Rack Toms Angled or Flat

PetesPonies

Junior Member
Year old, but interesting thread. Why do some people sit close to the steering wheel in a car and others sit way, back, even tilted farther back? Everyone sees and feels differently. And/or likes the look enough to alter their opinion about what works for them. I like the rack toms angled. I can see why many tilt the snare away . . just ergonomics with the snare being close to your body, your arms being higher. If don't want to move your body away as you use the snare, angling it away, helps your arms fall right to the correct spot on the snare. Depending on your seat height, all these factors are changed, for all the drums . . .so back to my opening statement . .why do some sit close to the steering wheel . . . . .
 
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KamaK

Platinum Member
.so back to my opening statement . .why do some sit close to the steering wheel . . . . .
Because they learned to drive before power steering was invented and they think they need leverage at 10/2.

If you learned to drive after power steering (and airbags), you likely sit farther away with a 4/8 or 3/9, and the only time you need 10/2 is when you blow a tire up front or are driving high-speed on dirt.

In addition, before power brakes, you occasionally had to literally stand on the brake and pull yourself toward the pedals with the steering wheels... Like a full on double footed 150kg leg press at the gym.
 

J-Boogie

Gold Member
For me the toms need to be at a slight angle, not flat. I like economy of motion and to play my toms, I dont lift my shoulders straight upwards, instead I sorta shift my elbows forward, the higher I go to reach a tom, the more angle I need to be comfortable. I dig the concept of flat toms, seems like it would be the perfect form, but with my technique and height, a flat tom with have me smacking the rims.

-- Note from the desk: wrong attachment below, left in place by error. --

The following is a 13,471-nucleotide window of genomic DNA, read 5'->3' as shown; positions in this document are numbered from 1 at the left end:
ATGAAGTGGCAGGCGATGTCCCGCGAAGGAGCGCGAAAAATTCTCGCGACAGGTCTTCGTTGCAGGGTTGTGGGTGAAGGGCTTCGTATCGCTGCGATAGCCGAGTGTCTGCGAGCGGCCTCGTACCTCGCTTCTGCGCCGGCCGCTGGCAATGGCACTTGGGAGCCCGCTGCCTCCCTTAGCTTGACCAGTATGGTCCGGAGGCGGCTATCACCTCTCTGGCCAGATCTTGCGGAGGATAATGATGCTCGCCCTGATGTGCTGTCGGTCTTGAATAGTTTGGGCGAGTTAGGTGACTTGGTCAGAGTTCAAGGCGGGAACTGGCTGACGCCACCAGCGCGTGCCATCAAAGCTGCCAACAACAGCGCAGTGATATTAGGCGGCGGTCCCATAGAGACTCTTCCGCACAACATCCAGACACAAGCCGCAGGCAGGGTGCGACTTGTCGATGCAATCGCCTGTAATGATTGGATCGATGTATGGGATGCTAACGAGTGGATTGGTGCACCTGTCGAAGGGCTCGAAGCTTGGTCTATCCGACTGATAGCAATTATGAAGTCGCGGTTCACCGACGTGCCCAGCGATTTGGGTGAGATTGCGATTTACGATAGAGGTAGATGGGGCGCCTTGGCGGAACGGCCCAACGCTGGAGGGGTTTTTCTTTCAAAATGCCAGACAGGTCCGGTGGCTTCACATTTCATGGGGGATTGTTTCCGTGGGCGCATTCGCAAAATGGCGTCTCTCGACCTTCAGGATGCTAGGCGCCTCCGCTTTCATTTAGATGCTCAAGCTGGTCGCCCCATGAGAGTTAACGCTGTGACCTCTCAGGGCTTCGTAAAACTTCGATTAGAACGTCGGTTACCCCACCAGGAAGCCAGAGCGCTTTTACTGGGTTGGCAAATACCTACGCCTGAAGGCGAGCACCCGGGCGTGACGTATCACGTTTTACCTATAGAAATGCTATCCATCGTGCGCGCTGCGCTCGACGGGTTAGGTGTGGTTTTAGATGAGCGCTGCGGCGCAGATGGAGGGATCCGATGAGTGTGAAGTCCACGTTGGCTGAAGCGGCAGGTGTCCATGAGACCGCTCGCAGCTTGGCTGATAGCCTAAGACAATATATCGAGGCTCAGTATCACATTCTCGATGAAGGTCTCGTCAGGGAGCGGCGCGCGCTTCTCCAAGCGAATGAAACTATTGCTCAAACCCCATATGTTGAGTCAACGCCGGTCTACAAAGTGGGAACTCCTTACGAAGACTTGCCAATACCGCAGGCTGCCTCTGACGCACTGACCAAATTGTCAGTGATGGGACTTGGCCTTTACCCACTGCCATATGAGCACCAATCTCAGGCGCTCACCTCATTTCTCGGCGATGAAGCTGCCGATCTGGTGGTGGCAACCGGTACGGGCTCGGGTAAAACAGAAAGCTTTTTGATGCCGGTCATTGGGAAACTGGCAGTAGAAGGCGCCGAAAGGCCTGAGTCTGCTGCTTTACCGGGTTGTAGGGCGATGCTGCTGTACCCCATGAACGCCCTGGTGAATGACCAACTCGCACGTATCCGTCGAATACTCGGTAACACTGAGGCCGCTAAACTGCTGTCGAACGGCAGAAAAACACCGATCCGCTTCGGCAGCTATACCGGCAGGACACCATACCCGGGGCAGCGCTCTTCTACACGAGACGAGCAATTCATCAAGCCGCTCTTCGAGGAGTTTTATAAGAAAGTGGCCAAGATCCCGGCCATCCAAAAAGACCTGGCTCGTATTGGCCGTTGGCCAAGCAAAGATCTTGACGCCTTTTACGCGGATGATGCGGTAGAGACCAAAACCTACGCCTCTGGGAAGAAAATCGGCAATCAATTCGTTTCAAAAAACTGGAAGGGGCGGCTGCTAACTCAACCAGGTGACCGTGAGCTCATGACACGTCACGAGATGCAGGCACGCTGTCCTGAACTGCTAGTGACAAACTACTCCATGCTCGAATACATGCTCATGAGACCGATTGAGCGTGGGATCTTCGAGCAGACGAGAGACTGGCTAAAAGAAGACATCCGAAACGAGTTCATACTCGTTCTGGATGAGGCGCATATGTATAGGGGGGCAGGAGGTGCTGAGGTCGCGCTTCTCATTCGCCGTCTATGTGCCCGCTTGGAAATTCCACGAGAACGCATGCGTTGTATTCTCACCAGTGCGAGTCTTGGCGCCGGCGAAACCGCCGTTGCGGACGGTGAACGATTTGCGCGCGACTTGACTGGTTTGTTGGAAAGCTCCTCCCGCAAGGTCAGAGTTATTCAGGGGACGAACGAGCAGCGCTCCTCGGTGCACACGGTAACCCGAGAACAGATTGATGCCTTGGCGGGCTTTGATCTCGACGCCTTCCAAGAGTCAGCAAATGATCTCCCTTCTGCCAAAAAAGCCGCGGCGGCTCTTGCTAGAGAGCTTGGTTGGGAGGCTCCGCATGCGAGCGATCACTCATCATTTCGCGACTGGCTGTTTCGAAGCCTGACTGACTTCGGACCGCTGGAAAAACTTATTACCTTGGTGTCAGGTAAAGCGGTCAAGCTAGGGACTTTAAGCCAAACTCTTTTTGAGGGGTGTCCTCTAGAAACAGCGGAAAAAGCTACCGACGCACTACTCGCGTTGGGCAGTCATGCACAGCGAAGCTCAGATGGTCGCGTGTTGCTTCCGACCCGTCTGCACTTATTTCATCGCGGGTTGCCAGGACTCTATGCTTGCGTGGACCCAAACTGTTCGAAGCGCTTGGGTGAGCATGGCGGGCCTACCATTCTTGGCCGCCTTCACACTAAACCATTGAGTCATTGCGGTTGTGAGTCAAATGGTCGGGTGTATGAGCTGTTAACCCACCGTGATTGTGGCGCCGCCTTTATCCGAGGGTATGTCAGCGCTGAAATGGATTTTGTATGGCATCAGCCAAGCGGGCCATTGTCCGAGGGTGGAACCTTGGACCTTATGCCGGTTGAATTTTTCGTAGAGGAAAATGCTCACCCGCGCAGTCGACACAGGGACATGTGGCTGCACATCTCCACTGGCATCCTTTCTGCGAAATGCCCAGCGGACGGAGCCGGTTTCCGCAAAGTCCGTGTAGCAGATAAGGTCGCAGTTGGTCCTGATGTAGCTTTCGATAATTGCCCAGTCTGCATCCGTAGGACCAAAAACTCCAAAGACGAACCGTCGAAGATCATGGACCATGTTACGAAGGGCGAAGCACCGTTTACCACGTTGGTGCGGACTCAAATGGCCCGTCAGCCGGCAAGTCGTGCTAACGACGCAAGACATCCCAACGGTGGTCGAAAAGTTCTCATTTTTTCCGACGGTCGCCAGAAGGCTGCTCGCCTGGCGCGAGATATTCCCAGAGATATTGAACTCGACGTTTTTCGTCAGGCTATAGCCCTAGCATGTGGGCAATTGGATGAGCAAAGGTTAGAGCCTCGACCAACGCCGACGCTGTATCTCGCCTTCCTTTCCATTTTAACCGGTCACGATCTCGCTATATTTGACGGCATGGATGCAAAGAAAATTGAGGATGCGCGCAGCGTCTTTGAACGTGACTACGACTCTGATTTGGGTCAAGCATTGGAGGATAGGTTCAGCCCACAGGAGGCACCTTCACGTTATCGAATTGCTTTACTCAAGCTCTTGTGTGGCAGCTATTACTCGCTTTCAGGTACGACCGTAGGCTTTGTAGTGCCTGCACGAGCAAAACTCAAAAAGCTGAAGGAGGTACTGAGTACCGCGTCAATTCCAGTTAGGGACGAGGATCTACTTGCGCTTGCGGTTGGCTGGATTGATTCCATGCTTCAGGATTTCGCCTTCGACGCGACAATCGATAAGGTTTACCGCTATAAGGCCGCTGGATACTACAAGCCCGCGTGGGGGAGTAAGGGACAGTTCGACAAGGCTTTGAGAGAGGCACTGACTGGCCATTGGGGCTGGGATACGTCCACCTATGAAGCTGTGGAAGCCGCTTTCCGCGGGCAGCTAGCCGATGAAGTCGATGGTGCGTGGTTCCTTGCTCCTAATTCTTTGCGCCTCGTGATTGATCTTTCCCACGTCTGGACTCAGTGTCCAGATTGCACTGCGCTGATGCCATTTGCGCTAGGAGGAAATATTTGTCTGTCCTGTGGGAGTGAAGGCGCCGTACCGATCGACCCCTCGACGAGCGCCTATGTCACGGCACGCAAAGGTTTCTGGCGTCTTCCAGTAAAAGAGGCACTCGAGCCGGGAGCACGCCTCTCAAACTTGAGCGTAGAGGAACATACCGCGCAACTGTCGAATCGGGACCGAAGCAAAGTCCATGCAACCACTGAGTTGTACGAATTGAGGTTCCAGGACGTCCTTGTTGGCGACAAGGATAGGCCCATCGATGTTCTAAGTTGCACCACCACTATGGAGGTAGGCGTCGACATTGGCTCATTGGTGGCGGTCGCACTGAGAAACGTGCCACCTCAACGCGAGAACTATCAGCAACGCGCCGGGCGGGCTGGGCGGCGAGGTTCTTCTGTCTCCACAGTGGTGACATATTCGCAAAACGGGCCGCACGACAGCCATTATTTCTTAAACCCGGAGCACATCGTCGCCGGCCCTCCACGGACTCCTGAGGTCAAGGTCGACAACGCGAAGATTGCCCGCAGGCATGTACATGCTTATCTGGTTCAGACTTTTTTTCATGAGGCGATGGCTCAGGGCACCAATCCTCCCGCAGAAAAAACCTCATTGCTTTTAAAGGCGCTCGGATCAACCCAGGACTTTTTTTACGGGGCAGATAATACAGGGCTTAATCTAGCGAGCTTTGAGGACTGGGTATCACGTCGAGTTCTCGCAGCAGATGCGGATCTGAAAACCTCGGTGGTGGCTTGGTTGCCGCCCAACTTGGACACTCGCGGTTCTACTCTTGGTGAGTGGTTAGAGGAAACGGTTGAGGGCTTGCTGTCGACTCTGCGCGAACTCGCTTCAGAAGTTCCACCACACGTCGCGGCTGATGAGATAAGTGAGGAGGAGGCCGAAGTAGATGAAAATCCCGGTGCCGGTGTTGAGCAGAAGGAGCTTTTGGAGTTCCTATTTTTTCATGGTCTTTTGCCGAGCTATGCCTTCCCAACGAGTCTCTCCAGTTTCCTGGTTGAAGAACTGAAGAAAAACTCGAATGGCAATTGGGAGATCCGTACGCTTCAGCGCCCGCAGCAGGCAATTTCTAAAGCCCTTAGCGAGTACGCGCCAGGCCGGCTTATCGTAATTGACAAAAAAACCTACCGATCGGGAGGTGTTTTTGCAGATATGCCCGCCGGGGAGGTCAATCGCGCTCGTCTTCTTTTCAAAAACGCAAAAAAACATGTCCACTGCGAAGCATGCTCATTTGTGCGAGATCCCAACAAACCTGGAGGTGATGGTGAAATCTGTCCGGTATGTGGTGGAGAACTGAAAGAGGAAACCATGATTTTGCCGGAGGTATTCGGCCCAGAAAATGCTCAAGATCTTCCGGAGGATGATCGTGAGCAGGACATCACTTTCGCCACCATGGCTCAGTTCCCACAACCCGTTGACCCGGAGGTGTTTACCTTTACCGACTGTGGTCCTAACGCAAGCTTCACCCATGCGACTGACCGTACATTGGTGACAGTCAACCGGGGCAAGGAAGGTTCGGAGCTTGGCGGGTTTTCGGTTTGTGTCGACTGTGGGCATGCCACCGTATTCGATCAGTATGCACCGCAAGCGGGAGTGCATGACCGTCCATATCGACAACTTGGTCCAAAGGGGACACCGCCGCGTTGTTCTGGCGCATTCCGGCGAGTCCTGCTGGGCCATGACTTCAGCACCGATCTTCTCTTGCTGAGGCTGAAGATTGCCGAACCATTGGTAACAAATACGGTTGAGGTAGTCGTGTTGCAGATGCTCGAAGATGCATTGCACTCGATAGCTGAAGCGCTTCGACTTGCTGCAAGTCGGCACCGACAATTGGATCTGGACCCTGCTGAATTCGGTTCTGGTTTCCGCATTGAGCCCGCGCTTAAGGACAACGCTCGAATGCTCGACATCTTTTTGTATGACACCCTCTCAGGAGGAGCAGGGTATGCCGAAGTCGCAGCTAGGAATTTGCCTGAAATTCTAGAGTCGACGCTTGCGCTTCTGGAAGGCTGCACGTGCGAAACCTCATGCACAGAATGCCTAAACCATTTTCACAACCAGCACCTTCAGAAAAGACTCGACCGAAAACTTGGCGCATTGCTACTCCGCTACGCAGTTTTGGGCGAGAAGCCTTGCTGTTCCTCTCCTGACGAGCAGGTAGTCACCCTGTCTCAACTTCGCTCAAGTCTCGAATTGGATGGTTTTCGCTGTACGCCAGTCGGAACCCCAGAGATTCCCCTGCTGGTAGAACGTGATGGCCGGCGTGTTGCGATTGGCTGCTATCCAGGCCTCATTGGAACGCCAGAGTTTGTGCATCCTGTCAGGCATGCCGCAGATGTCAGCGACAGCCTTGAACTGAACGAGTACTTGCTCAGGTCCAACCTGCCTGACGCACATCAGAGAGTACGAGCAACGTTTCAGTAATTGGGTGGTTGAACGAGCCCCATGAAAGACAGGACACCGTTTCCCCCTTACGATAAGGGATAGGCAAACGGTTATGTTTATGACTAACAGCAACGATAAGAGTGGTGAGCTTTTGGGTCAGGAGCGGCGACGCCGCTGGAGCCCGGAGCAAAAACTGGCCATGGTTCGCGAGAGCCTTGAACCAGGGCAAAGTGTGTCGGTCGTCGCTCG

MrInsanePolack

Platinum Member
Because they learned to drive before power steering was invented and they think they need leverage at 10/2.

If you learned to drive after power steering (and airbags), you likely sit farther away with a 4/8 or 3/9, and the only time you need 10/2 is when you blow a tire up front or are driving high-speed on dirt.

In addition, before power brakes, you occasionally had to literally stand on the brake and pull yourself toward the pedals with the steering wheels... Like a full on double footed 150kg leg press at the gym.
Or they are short. My wife is 5'3, I am 6'0. I can't even get in her car without moving the seat back first. Conversely, she can't reach the pedals in my car at all until she moves the seat forward. You can't judge a person's height when you see them drive by. FWIW, I will be doing a power steering delete in the future.

My toms are mostly flat. There is a slight angle so the rims are pretty even with the snare. They aren't table flat, but close. I tower over my kit and have to reach up for nothing. My arms and hands get to stay on the same plane and only really have to move laterally.
 

PetesPonies

Junior Member
Because they learned to drive before power steering was invented and they think they need leverage at 10/2.

If you learned to drive after power steering (and airbags), you likely sit farther away with a 4/8 or 3/9, and the only time you need 10/2 is when you blow a tire up front or are driving high-speed on dirt.

In addition, before power brakes, you occasionally had to literally stand on the brake and pull yourself toward the pedals with the steering wheels... Like a full on double footed 150kg leg press at the gym.